Diane Cox and Lizzie Peyton from Sebastopol volunteered to help prep and wrap meals for World Central Kitchen to feed emergency responders and locals in need as the Kincade Fire raged in Sonoma County. (Rachael Myrow/KQED)
It’s been a trying week for everyone fighting the Kincade Fire, or impacted by evacuation orders and power outages in Sonoma County. A hot, free meal may not heal the larger crisis, but it does help heal the heart.
World Central Kitchen, the non-profit started by Spanish celebrity Chef José Andrés ten years ago, was in Sonoma this past week. A volunteer army from across California mobilized to help the organization cook and deliver more than 27,000 hot meals.
The magic starts at the Sonoma County Fairgrounds, where chefs from the North Bay, San Francisco and beyond plan and execute lunch and dinner menus for an ever-shifting list of local requests, as dynamic as the wildfire itself. Celebrity chefs Tyler Florence and Guy Fieri were just two of dozens who’ve volunteered to cook.
Chef Jason Collis of Ventura County was one of four “relief leads” who organized this volunteer army of roughly 50 people as they loaded just-cooked meals for hundreds of diners into aluminum catering trays and packed those into personal cars and trucks for delivery.
Collis started volunteering during the Thomas Fire, the 2017 wildfire that burned more than 280,000 acres in Ventura and Santa Barbara counties. His story mirrors that of many who work for World Central Kitchen full-time: a volunteer stint that quickly became a full-time job in disaster relief.
"When I'm not responding to emergencies, I'm setting up different protocols and relationships on how we could source food and equipment in different areas that we go to, all over the world."
The catering company Collis runs with his wife is working with World Central Kitchen in Southern California this week preparing meals for those affected by the Easy Fire.
World Central Kitchen employs 25 people, including ten specifically focused on responding to disasters all over the world, from the Bahamas, to Indonesia, to California. That describes the recent itinerary of Ramiro Arevalo, manager of relief operations, whose job is to figure out where and when to deliver the meals.
"You know, food is universal. It’s memories. It’s hope," Arevalo said in between a constant stream of texts and phone calls apprising him of changes in demand and desired staging areas for meals.
"With the Paradise Fire, we knew the destruction that happened and we knew the long-term displacement. Here, the numbers are changing so fast, we have to make sure our ground team is out there finding all of the areas that have gaps, that people maybe didn't know about or forgot about."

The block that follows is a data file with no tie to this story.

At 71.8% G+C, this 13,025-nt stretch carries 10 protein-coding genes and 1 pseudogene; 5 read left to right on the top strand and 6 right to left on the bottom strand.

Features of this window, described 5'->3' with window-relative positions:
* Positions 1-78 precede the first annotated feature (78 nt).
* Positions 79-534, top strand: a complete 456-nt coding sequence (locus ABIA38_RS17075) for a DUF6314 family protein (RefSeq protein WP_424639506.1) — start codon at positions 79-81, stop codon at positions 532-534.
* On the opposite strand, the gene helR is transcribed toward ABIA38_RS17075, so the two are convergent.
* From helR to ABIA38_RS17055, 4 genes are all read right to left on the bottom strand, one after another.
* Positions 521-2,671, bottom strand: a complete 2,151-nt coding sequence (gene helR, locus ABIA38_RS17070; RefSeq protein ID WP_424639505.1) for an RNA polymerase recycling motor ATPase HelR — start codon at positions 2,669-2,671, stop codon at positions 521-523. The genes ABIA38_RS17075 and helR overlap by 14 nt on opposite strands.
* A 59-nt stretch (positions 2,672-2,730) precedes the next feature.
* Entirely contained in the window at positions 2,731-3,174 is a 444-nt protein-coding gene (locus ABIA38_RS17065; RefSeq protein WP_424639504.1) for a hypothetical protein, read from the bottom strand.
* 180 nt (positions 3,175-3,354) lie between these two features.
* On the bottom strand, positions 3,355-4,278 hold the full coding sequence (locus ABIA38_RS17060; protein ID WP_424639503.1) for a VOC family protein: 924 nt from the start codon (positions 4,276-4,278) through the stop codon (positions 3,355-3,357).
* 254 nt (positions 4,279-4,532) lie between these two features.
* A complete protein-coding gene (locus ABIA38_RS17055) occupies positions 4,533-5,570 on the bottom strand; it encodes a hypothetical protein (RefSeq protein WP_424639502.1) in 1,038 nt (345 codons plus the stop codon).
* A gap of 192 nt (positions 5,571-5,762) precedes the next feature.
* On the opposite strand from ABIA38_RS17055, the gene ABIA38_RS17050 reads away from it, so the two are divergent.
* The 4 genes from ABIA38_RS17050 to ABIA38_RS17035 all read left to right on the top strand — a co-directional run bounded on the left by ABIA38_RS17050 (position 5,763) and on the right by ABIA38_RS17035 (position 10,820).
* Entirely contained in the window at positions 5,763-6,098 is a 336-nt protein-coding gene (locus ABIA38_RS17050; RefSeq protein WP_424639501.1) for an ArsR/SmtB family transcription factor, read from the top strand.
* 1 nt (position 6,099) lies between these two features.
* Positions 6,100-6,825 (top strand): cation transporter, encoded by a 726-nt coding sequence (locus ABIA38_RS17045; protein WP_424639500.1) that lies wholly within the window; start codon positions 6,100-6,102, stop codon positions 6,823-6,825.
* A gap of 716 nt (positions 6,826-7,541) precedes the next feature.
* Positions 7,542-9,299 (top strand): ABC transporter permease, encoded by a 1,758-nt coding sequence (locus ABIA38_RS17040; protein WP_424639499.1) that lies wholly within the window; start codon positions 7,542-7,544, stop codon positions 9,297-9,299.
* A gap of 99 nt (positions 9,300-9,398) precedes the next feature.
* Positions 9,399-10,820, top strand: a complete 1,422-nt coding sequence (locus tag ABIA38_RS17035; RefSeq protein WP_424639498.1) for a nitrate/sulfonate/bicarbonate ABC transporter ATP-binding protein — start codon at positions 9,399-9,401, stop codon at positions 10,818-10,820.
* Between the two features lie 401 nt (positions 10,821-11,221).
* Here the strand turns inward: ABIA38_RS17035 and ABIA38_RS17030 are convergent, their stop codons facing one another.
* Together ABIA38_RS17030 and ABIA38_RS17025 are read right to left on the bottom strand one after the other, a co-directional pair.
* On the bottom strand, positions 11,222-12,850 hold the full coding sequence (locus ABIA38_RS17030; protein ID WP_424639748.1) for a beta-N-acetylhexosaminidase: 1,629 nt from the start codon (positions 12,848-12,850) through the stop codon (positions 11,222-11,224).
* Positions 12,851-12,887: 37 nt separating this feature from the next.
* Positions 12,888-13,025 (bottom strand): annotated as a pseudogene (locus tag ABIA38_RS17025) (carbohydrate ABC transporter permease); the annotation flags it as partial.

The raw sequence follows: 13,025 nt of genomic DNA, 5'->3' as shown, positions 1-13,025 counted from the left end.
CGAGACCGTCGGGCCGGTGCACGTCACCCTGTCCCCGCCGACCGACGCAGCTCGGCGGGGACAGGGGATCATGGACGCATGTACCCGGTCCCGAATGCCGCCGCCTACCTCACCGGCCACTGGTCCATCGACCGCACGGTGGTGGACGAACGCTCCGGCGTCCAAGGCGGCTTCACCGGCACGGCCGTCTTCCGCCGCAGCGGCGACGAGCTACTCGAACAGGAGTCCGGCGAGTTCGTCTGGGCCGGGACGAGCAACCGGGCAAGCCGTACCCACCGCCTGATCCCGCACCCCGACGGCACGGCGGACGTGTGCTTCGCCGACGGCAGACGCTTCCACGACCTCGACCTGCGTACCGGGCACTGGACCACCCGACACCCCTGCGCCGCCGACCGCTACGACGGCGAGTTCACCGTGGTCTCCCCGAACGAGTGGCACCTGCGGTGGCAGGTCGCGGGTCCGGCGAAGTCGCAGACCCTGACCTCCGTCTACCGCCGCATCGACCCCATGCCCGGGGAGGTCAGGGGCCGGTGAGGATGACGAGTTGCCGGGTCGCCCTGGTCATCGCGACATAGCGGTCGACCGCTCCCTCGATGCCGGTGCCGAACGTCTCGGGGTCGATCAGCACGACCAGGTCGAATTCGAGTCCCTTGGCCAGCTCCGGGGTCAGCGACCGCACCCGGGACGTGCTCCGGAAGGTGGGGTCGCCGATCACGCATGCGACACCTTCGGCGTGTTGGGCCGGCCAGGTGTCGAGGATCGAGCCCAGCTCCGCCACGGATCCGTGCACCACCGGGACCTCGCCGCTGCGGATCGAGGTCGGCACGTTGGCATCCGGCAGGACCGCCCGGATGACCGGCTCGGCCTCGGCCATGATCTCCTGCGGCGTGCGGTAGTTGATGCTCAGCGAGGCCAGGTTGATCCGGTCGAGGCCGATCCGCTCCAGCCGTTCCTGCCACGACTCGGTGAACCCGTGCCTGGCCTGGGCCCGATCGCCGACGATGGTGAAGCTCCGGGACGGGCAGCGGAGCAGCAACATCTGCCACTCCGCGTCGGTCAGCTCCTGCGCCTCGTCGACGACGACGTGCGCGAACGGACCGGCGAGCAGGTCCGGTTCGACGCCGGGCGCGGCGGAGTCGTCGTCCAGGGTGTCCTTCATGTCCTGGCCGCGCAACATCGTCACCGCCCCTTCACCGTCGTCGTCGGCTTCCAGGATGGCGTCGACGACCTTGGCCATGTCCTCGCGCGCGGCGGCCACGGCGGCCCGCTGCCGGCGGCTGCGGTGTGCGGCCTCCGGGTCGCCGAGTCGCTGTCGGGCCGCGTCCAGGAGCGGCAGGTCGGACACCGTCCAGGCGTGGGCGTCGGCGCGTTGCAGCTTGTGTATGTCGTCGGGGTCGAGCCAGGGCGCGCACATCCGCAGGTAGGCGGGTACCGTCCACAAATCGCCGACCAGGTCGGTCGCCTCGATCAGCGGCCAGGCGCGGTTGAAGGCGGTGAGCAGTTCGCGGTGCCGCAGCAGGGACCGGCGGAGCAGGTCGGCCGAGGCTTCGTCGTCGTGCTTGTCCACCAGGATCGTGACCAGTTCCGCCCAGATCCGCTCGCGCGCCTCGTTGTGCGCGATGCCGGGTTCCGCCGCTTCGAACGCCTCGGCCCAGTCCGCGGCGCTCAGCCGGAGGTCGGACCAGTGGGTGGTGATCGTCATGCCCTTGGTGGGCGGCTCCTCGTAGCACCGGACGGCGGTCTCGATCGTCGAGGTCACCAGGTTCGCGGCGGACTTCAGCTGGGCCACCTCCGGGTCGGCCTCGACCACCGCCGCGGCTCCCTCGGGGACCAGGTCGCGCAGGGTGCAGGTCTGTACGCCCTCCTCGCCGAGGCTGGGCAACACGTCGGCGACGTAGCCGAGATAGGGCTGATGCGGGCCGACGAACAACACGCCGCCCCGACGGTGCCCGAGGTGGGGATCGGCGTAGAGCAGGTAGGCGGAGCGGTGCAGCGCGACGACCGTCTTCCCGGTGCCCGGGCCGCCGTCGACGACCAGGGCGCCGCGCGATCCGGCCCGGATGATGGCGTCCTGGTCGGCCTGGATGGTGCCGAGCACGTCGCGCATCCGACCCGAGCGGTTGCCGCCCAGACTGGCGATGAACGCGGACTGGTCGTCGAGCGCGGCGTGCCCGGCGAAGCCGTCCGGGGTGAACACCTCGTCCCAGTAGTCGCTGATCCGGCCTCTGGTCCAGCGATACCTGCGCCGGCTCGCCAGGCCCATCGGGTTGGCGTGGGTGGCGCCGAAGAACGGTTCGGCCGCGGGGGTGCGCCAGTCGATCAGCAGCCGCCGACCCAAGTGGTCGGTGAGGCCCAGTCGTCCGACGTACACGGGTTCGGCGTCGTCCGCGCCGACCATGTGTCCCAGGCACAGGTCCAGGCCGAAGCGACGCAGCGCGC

Identifying where emergency responders eat is the easy part at any wildfire. But where do you find locals in need? Especially when they're not showing up at local shelters in great numbers?
"We're a small organization in the grand scheme of things, but we pack a pretty mean punch. We do that working with the community, whether it's on the volunteer level, or drivers that know the area to to execute the delivery of the food, or even the local purveyors that work with us. So, yeah, it takes a village," Arevalo said.
That's where somebody like Alma Bowen of Nuestra Comunidad, which supports families with emergency translation services, resource referrals and housing assistance, comes in. She functioned as Arevalo’s community liaison for Cloverdale.
She knows who could use a hot meal, and also how to let hundreds of people know when and where to line up: community halls, churches, fairgrounds, assisting living centers, even apartment complexes.
"These guys are freaking awesome. I love them," she said of the World Central Kitchen operation. With Bowen's help, the organization was able to find and feed senior citizens and farmworker families impacted by the fire and power outages, as well as emergency personnel.
The Kincade Fire’s initially prompted the evacuation of nearly 190,000 people, the largest ever in Sonoma County history. At the fire’s height, more than 3,200 people were registered at the 16 shelters established across the North Bay and San Francisco.
But even those who didn't evacuate were affected. Much of the region was without power for days, and the temperatures drop steeply at night in late fall. Speaking of the situation before the power returned, Bowen said, "They can’t go home and just cook their own food. And all the stores locally are wiped out right now. And with people returning home, that’s even more the case."
"We believe in feeding everyone," Arevalo said as he tore from one meal drop to another, finishing this particular dinner run at 9 p.m.. "Longer tables. No walls. No one should be excluded from a hot meal during a time of need."
The idea is so compelling, people fed meals come up to ask how they can help World Central Kitchen deliver the next meal. Local restaurants, retailers and farmers want to help, too.
"I love how quickly the food community in SF rallies," wrote Sam Mogannam of Bi Rite in San Francisco. " I went up there [last] Sunday with three other members of my team and we worked with Tyler Florence and the rest of the World Central Kitchen team to prepare 3,000 meals for those that have been displaced. I also sent communication out to dozens of chefs in SF with the contact info for World Central and for Sonoma Family Meal in Petaluma, run by Heather Irwin. Our farmer, Layla Aguilar, was delivering produce to Heather Saturday afternoon and helping some of our farmers in Sonoma/Napa find a home for their products, as they needed to secure a location for the food so it wouldn’t go to waste."
Full containment of the Kincade Fire is expected November 7, but the Kitchen team will likely be gone after Monday. They pack up when the last shelter closes, and head to the next disaster.
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